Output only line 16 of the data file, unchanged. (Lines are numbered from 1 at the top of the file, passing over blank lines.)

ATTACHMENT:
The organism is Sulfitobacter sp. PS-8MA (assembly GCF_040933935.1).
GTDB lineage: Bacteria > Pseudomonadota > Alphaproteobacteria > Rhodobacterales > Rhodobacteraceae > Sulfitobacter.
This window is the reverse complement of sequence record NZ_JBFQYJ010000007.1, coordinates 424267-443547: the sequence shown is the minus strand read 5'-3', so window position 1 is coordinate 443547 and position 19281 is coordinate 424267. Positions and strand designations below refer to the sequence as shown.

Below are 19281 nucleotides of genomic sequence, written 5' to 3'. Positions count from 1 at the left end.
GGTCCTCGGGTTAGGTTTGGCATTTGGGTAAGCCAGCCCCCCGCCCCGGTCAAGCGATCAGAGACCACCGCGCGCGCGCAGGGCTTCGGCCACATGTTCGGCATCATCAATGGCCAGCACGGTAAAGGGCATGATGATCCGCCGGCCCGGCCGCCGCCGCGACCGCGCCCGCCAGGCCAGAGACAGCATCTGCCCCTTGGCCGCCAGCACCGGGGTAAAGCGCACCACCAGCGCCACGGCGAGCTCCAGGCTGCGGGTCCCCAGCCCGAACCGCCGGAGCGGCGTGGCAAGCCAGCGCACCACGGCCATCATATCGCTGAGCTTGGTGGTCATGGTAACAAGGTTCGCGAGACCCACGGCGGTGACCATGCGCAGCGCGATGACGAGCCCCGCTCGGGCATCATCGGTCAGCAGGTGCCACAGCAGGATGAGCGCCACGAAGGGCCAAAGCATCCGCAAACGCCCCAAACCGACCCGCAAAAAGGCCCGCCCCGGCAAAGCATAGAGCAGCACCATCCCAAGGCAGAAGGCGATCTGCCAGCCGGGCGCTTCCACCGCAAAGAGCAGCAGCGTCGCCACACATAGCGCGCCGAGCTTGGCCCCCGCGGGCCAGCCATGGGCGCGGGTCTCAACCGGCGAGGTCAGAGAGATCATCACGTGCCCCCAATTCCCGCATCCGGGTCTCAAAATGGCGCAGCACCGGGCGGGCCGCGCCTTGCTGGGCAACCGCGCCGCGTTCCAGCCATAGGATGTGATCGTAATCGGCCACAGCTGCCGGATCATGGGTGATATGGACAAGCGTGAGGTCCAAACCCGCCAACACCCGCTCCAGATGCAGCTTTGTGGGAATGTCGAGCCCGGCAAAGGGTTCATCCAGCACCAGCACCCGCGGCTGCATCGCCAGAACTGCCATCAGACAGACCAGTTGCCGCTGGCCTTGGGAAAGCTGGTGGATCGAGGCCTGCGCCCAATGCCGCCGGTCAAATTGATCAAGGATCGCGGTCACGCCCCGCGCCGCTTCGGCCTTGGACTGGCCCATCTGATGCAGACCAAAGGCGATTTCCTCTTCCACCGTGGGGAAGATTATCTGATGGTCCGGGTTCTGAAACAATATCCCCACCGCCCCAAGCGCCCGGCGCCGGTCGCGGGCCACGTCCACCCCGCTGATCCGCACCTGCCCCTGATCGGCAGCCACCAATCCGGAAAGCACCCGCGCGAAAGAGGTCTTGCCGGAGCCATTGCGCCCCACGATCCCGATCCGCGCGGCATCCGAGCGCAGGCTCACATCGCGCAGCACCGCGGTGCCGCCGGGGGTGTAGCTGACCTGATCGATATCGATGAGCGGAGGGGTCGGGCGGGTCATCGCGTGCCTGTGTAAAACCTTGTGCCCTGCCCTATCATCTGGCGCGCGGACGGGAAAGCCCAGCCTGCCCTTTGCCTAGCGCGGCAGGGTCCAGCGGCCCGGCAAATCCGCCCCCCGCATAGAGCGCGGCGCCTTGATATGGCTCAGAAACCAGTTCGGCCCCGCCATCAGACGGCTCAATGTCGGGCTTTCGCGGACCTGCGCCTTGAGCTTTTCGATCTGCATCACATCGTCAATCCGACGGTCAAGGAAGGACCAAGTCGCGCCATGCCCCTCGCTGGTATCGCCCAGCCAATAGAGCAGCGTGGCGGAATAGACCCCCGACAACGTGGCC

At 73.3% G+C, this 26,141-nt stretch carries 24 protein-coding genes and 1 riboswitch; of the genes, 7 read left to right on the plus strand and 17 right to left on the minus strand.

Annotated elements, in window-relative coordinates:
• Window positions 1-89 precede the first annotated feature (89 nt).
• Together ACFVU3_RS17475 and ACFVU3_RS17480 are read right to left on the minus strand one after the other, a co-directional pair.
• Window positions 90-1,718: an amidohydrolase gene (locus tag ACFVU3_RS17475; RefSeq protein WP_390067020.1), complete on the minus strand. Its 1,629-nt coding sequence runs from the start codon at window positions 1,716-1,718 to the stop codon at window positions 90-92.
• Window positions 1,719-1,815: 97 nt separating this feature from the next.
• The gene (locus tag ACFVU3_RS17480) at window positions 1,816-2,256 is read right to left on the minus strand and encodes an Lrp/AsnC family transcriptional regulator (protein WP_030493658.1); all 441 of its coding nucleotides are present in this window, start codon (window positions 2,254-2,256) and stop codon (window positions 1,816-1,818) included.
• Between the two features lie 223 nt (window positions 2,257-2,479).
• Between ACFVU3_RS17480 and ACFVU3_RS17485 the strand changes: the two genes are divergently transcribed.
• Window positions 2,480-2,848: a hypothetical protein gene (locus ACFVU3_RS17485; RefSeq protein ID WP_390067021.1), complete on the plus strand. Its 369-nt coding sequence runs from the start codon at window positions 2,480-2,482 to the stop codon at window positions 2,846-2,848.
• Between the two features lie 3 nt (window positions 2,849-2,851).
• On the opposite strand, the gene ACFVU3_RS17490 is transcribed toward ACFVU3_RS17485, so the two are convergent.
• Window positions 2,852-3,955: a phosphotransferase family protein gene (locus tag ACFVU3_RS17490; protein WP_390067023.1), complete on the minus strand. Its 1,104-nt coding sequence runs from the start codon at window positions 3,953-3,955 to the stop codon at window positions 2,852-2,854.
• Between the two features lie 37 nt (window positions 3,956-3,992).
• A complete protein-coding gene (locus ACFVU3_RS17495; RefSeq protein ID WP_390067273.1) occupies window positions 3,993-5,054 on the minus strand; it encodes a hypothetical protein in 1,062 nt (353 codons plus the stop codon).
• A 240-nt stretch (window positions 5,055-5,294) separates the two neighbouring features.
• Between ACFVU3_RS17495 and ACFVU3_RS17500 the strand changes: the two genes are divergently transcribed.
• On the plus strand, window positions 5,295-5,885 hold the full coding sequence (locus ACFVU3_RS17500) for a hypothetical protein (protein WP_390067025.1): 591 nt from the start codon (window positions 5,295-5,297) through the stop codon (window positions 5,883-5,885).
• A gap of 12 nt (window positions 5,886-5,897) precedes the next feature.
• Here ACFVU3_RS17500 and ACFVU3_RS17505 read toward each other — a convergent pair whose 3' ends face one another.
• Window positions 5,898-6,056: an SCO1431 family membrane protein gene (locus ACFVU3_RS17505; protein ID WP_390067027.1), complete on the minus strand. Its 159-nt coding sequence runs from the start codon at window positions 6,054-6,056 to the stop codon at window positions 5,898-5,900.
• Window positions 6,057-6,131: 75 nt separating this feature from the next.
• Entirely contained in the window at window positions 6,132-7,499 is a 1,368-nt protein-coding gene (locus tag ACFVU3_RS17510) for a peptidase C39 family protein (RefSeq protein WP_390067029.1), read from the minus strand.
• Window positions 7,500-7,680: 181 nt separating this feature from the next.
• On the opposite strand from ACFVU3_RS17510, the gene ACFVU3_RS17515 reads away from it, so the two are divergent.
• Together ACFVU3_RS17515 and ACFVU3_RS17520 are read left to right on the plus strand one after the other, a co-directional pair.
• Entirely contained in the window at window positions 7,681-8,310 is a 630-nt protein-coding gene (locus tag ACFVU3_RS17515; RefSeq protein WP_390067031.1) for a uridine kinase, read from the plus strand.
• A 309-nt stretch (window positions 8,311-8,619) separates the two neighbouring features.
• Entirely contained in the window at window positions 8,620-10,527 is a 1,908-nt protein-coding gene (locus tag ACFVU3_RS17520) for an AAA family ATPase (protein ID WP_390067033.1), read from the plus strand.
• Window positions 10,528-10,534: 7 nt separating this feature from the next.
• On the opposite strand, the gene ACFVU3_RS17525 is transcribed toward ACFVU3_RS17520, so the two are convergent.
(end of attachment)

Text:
• Between the two features lie 3 nt (window positions 2,849-2,851).